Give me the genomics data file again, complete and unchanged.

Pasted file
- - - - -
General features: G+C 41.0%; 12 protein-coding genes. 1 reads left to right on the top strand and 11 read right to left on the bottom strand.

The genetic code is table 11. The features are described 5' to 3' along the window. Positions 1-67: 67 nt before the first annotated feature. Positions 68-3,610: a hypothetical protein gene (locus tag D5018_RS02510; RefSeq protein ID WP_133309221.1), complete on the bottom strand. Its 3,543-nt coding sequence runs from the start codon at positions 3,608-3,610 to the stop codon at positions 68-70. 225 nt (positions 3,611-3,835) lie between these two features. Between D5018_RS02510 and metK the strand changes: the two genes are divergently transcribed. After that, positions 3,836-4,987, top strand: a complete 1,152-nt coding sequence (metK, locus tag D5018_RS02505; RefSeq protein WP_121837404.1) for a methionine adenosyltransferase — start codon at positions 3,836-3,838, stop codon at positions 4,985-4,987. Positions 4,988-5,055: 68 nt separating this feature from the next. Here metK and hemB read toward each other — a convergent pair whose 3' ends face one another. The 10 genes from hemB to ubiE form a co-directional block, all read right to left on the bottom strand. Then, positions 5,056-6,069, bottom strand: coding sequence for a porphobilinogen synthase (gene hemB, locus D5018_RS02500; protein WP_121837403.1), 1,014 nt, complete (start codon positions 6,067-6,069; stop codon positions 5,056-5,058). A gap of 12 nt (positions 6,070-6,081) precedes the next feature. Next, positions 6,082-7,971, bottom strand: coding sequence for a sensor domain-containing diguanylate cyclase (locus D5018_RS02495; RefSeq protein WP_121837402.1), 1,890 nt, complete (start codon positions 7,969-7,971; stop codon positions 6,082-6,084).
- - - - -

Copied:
General features: G+C 41.0%; 12 protein-coding genes. 1 reads left to right on the top strand and 11 read right to left on the bottom strand.

The genetic code is table 11. The features are described 5' to 3' along the window. Positions 1-67: 67 nt before the first annotated feature. Positions 68-3,610: a hypothetical protein gene (locus tag D5018_RS02510; RefSeq protein ID WP_133309221.1), complete on the bottom strand. Its 3,543-nt coding sequence runs from the start codon at positions 3,608-3,610 to the stop codon at positions 68-70. 225 nt (positions 3,611-3,835) lie between these two features. Between D5018_RS02510 and metK the strand changes: the two genes are divergently transcribed. After that, positions 3,836-4,987, top strand: a complete 1,152-nt coding sequence (metK, locus tag D5018_RS02505; RefSeq protein WP_121837404.1) for a methionine adenosyltransferase — start codon at positions 3,836-3,838, stop codon at positions 4,985-4,987. Positions 4,988-5,055: 68 nt separating this feature from the next. Here metK and hemB read toward each other — a convergent pair whose 3' ends face one another. The 10 genes from hemB to ubiE form a co-directional block, all read right to left on the bottom strand. Then, positions 5,056-6,069, bottom strand: coding sequence for a porphobilinogen synthase (gene hemB, locus D5018_RS02500; protein WP_121837403.1), 1,014 nt, complete (start codon positions 6,067-6,069; stop codon positions 5,056-5,058). A gap of 12 nt (positions 6,070-6,081) precedes the next feature. Next, positions 6,082-7,971, bottom strand: coding sequence for a sensor domain-containing diguanylate cyclase (locus D5018_RS02495; RefSeq protein WP_121837402.1), 1,890 nt, complete (start codon positions 7,969-7,971; stop codon positions 6,082-6,084).